Despite businesses being forced to temporarily close and the self-employed facing a period of no income, the Treasury Minister says his department has not been contacted for support.
Alf Cannan was asked by Claire Christian MHK what plans the Treasury has to provide financial support to businesses and the self-employed affected by the track and trace policy requiring self-isolation for 10 days; and if he will make a statement?
In his response, Mr Cannan said that under the current regulations, only people who test positive for Covid have to isolate and that for those who do, they are treated the same as people accessing incapacity benefit, which they can self certify for up to 21 days. He added: ‘Self-employed individuals who have paid their NI at the appropriate time can claim short-term incapacity benefit for the period they are unable to work. They may also be entitled to income support depending on their circumstances.’
The Minister added that the Economic Recovery Group was continuing to monitor the situation and consider any action required.
However his answer did little to appease Mrs Christian who said: ‘The majority of public facing businesses are reporting to me an up to 30% decline over the past two weeks. Customer cancellations due to isolations or nervousness, staff off work because they are isolating or waiting for PCR tests, restaurants and hairdressers are all reporting reduced bookings, taxi firms, doggy day care facilities, the self-employed, builders, painters, gardeners, driving instructors, this is affecting all of our front facing service industry.’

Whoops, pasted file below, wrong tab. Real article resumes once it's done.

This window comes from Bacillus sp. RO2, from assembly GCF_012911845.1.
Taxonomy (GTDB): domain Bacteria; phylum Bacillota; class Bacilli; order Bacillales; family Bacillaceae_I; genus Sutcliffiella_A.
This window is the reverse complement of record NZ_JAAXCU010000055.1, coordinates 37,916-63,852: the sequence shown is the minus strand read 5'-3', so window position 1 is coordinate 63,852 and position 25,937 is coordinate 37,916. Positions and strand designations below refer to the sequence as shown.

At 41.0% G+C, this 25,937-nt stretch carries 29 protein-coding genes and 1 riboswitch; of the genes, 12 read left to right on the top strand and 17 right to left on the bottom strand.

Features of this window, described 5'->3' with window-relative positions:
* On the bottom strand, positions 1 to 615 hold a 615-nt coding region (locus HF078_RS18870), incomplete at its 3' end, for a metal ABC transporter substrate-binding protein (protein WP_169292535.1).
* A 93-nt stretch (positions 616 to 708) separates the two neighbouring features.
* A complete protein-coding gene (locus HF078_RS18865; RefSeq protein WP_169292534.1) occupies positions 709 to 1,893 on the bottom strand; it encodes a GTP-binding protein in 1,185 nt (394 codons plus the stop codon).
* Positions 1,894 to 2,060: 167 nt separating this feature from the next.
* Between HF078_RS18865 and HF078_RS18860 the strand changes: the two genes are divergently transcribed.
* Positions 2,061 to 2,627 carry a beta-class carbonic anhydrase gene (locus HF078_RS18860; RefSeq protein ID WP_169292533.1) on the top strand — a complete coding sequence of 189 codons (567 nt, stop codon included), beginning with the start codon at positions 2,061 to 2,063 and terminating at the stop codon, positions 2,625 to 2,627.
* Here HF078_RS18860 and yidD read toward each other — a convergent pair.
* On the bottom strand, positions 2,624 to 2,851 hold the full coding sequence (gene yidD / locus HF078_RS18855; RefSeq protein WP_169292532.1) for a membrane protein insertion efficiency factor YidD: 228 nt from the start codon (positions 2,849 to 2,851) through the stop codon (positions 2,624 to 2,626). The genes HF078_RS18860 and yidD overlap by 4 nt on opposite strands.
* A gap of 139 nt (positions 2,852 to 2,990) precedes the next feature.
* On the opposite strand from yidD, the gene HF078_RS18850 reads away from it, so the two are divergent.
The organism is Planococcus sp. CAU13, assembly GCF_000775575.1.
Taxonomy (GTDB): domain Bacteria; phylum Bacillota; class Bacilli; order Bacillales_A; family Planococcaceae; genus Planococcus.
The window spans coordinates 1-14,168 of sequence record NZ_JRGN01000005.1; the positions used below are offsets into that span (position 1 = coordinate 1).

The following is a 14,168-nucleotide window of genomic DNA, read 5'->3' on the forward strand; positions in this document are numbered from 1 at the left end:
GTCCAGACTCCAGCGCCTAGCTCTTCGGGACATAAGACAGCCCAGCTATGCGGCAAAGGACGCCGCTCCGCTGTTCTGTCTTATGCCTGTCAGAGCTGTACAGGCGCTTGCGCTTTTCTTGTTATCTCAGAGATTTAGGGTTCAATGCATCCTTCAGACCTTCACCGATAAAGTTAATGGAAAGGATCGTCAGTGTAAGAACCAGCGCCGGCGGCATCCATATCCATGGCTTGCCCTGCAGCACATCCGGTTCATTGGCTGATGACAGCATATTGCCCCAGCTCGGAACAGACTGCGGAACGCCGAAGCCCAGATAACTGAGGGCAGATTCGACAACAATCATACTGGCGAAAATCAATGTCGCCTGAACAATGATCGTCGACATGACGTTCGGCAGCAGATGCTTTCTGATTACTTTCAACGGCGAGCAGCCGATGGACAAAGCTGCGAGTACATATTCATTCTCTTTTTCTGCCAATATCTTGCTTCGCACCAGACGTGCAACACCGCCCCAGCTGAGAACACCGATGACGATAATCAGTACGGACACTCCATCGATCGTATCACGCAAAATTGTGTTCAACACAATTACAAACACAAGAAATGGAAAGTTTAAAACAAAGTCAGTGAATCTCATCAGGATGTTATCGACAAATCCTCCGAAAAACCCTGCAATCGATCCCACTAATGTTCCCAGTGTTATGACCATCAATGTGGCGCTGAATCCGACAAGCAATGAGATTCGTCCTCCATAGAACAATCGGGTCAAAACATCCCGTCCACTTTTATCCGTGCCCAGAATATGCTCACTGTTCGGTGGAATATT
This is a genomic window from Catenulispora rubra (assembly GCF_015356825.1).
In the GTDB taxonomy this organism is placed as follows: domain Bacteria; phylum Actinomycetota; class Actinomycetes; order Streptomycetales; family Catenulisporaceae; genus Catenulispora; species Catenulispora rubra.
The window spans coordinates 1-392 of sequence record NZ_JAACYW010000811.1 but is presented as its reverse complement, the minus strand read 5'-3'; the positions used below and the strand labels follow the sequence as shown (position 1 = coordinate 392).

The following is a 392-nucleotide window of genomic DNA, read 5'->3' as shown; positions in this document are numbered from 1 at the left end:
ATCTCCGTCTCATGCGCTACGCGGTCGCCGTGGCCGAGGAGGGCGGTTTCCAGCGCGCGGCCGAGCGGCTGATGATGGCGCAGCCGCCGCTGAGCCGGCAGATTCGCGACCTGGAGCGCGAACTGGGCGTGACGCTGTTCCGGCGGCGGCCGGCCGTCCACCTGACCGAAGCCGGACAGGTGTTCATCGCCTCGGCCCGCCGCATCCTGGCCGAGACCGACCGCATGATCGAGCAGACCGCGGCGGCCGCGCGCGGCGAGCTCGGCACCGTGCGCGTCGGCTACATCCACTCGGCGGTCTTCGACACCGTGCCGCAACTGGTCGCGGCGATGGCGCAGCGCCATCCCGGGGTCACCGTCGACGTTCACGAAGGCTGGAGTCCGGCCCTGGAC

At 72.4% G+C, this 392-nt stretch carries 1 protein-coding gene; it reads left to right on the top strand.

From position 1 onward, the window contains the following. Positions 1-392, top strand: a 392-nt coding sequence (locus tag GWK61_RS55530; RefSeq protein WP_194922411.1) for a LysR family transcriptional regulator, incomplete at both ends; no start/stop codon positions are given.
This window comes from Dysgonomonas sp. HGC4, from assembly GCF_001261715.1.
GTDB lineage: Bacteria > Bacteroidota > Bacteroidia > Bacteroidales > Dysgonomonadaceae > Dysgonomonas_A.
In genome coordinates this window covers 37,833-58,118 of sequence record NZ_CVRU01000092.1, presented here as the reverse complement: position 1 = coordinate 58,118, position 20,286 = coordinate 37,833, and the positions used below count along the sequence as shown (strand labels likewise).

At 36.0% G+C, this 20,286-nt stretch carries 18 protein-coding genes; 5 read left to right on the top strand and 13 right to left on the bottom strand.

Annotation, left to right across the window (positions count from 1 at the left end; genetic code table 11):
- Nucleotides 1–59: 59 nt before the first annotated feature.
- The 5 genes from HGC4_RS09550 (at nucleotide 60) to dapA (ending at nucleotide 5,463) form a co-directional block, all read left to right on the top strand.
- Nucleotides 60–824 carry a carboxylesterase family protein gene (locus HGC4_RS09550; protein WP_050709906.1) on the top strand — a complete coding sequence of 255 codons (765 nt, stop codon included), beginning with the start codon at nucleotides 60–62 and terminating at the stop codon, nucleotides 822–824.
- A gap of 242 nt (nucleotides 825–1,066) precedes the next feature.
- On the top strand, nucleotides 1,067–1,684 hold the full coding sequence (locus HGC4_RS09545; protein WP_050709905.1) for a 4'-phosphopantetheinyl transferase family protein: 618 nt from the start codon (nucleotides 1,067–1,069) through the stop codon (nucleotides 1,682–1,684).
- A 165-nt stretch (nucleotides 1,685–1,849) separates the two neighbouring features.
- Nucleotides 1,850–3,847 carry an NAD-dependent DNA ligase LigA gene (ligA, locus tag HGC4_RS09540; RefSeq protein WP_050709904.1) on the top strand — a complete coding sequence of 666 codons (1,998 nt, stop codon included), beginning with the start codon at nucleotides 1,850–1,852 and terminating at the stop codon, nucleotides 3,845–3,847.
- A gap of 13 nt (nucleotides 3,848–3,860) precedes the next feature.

She added that business owners have described the recent weeks as the ‘most stressful’ of the pandemic, asked why salary support wasn’t being ‘switched back on’ and called on Mr Cannan to support Manx businesses which are forced to close.
However he responded: ‘The honourable member is stating the obvious in terms of, I think this whole court recognises that the island is facing a period of considerable disruption and in that respect we continue to review the situation. I don’t think it’s quite as easy as the honourable suggests, just switching on and off support schemes and expecting them to be allocated in the individual manner that she is inferring because I’ve repeatedly stressed to this court that we must deliver support on a fair and equitable basis and if we deliver it for one business then we must deliver it for all businesses.’
The Treasury Minister said that the gov has paid out millions of pounds throughout the pandemic to support jobs and businesses and that he had received job figures which ‘show yet again, another fall in unemployment to 467 people unemployed’.
He added: ‘The honourable member is telling me that the businesses have lost considerable trade and yet our unemployment figures continue to fall and actually I have yet to receive that sort of evidence that she is reporting of wholescale disruption to economic figures and turnovers provided by businesses. I do appreciate that this is a difficult time and it is somewhat chaotic, the ERG continues to monitor the situation and continue to receive information from businesses directly from DfE. If we believe or find out that the situation is so disruptive as to cause disruptive widespread economic impact such as businesses continuing to lose 30/40/50% of their turnover, then the ERG will have to seriously consider whether or not to turn the support mechanisms back on.’
Mr Cannan added that he is also responsible for spending taxpayers’ money and that the situation is ‘not easily controllable’.
Speaker Juan Watterson said he was aware of issues for, particularly self-employed people such as child minders and asked Mr Cannan to ensure ‘we don’t fall at the final hurdle and that we do still offer support when it’s needed’. Mr Cannan said he couldn’t work on individual cases and noted the difference between people being required to isolate and those choosing to isolate because of being a contact risk.